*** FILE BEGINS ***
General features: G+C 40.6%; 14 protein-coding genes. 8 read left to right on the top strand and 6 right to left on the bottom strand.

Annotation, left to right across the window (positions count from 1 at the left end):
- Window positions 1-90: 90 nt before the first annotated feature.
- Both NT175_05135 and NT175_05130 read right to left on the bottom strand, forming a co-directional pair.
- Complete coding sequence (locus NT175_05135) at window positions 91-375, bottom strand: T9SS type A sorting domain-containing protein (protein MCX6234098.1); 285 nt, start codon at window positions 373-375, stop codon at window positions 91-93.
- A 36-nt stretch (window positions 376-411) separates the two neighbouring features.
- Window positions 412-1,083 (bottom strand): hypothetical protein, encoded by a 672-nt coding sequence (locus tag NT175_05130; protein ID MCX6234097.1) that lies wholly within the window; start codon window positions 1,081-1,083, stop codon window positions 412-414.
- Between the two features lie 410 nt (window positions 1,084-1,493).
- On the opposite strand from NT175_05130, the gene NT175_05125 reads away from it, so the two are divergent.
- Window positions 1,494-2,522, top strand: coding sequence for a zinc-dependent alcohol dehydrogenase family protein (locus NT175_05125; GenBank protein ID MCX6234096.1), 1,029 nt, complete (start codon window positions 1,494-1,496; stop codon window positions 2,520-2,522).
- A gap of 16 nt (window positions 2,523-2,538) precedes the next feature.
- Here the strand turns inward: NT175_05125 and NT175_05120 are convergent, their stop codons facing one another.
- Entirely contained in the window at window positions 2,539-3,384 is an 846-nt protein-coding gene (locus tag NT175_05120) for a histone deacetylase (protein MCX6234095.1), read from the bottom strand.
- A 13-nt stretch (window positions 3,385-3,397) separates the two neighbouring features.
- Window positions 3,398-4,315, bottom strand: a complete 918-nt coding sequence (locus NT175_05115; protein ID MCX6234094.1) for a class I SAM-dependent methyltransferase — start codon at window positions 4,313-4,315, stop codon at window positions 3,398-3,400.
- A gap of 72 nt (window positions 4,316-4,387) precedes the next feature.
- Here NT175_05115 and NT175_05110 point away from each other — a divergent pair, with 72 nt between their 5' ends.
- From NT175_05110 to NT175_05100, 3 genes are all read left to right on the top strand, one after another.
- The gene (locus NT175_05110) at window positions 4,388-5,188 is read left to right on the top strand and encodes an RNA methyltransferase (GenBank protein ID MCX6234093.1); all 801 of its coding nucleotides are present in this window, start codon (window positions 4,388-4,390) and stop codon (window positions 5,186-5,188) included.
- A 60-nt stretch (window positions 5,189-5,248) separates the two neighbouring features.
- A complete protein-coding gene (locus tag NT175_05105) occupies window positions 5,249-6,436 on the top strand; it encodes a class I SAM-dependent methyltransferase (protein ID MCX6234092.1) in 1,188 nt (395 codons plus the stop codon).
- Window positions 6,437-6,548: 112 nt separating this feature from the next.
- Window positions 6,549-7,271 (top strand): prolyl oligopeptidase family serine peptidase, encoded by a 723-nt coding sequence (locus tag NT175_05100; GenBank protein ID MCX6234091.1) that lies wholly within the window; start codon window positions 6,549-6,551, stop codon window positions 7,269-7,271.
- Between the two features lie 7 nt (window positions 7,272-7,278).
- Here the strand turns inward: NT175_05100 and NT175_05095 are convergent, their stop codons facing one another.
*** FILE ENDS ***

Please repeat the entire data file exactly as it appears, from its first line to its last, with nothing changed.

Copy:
General features: G+C 40.6%; 14 protein-coding genes. 8 read left to right on the top strand and 6 right to left on the bottom strand.

Annotation, left to right across the window (positions count from 1 at the left end):
- Window positions 1-90: 90 nt before the first annotated feature.
- Both NT175_05135 and NT175_05130 read right to left on the bottom strand, forming a co-directional pair.
- Complete coding sequence (locus NT175_05135) at window positions 91-375, bottom strand: T9SS type A sorting domain-containing protein (protein MCX6234098.1); 285 nt, start codon at window positions 373-375, stop codon at window positions 91-93.
- A 36-nt stretch (window positions 376-411) separates the two neighbouring features.
- Window positions 412-1,083 (bottom strand): hypothetical protein, encoded by a 672-nt coding sequence (locus tag NT175_05130; protein ID MCX6234097.1) that lies wholly within the window; start codon window positions 1,081-1,083, stop codon window positions 412-414.
- Between the two features lie 410 nt (window positions 1,084-1,493).
- On the opposite strand from NT175_05130, the gene NT175_05125 reads away from it, so the two are divergent.
- Window positions 1,494-2,522, top strand: coding sequence for a zinc-dependent alcohol dehydrogenase family protein (locus NT175_05125; GenBank protein ID MCX6234096.1), 1,029 nt, complete (start codon window positions 1,494-1,496; stop codon window positions 2,520-2,522).
- A gap of 16 nt (window positions 2,523-2,538) precedes the next feature.
- Here the strand turns inward: NT175_05125 and NT175_05120 are convergent, their stop codons facing one another.
- Entirely contained in the window at window positions 2,539-3,384 is an 846-nt protein-coding gene (locus tag NT175_05120) for a histone deacetylase (protein MCX6234095.1), read from the bottom strand.
- A 13-nt stretch (window positions 3,385-3,397) separates the two neighbouring features.
- Window positions 3,398-4,315, bottom strand: a complete 918-nt coding sequence (locus NT175_05115; protein ID MCX6234094.1) for a class I SAM-dependent methyltransferase — start codon at window positions 4,313-4,315, stop codon at window positions 3,398-3,400.
- A gap of 72 nt (window positions 4,316-4,387) precedes the next feature.
- Here NT175_05115 and NT175_05110 point away from each other — a divergent pair, with 72 nt between their 5' ends.
- From NT175_05110 to NT175_05100, 3 genes are all read left to right on the top strand, one after another.
- The gene (locus NT175_05110) at window positions 4,388-5,188 is read left to right on the top strand and encodes an RNA methyltransferase (GenBank protein ID MCX6234093.1); all 801 of its coding nucleotides are present in this window, start codon (window positions 4,388-4,390) and stop codon (window positions 5,186-5,188) included.
- A 60-nt stretch (window positions 5,189-5,248) separates the two neighbouring features.
- A complete protein-coding gene (locus tag NT175_05105) occupies window positions 5,249-6,436 on the top strand; it encodes a class I SAM-dependent methyltransferase (protein ID MCX6234092.1) in 1,188 nt (395 codons plus the stop codon).
- Window positions 6,437-6,548: 112 nt separating this feature from the next.
- Window positions 6,549-7,271 (top strand): prolyl oligopeptidase family serine peptidase, encoded by a 723-nt coding sequence (locus tag NT175_05100; GenBank protein ID MCX6234091.1) that lies wholly within the window; start codon window positions 6,549-6,551, stop codon window positions 7,269-7,271.
- Between the two features lie 7 nt (window positions 7,272-7,278).
- Here the strand turns inward: NT175_05100 and NT175_05095 are convergent, their stop codons facing one another.